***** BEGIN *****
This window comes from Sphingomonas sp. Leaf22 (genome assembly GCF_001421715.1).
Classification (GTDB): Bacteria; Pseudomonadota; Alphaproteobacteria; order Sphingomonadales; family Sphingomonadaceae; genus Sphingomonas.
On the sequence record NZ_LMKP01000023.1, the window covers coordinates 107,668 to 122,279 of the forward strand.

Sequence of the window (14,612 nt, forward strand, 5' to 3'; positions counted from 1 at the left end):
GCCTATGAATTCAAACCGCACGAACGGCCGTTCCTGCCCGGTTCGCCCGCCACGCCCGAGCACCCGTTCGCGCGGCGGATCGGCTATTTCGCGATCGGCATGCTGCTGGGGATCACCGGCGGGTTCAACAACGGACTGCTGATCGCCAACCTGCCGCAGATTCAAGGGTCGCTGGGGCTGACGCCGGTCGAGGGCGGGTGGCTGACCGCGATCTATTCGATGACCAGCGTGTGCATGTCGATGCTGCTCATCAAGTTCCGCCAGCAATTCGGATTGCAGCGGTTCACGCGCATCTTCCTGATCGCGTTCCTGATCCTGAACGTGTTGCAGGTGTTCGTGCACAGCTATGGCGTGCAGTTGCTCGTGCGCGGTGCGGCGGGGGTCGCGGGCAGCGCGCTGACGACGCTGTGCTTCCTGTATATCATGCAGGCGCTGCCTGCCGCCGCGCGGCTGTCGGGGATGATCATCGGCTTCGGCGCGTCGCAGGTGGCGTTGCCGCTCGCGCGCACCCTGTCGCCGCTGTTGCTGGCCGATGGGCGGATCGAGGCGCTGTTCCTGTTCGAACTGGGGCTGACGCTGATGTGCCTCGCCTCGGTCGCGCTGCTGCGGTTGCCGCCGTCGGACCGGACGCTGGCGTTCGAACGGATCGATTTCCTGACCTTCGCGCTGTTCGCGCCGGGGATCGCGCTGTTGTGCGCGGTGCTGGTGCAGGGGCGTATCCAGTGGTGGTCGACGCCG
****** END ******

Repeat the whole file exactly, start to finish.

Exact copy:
This window comes from Sphingomonas sp. Leaf22 (genome assembly GCF_001421715.1).
Classification (GTDB): Bacteria; Pseudomonadota; Alphaproteobacteria; order Sphingomonadales; family Sphingomonadaceae; genus Sphingomonas.
On the sequence record NZ_LMKP01000023.1, the window covers coordinates 107,668 to 122,279 of the forward strand.

Sequence of the window (14,612 nt, forward strand, 5' to 3'; positions counted from 1 at the left end):
GCCTATGAATTCAAACCGCACGAACGGCCGTTCCTGCCCGGTTCGCCCGCCACGCCCGAGCACCCGTTCGCGCGGCGGATCGGCTATTTCGCGATCGGCATGCTGCTGGGGATCACCGGCGGGTTCAACAACGGACTGCTGATCGCCAACCTGCCGCAGATTCAAGGGTCGCTGGGGCTGACGCCGGTCGAGGGCGGGTGGCTGACCGCGATCTATTCGATGACCAGCGTGTGCATGTCGATGCTGCTCATCAAGTTCCGCCAGCAATTCGGATTGCAGCGGTTCACGCGCATCTTCCTGATCGCGTTCCTGATCCTGAACGTGTTGCAGGTGTTCGTGCACAGCTATGGCGTGCAGTTGCTCGTGCGCGGTGCGGCGGGGGTCGCGGGCAGCGCGCTGACGACGCTGTGCTTCCTGTATATCATGCAGGCGCTGCCTGCCGCCGCGCGGCTGTCGGGGATGATCATCGGCTTCGGCGCGTCGCAGGTGGCGTTGCCGCTCGCGCGCACCCTGTCGCCGCTGTTGCTGGCCGATGGGCGGATCGAGGCGCTGTTCCTGTTCGAACTGGGGCTGACGCTGATGTGCCTCGCCTCGGTCGCGCTGCTGCGGTTGCCGCCGTCGGACCGGACGCTGGCGTTCGAACGGATCGATTTCCTGACCTTCGCGCTGTTCGCGCCGGGGATCGCGCTGTTGTGCGCGGTGCTGGTGCAGGGGCGTATCCAGTGGTGGTCGACGCCG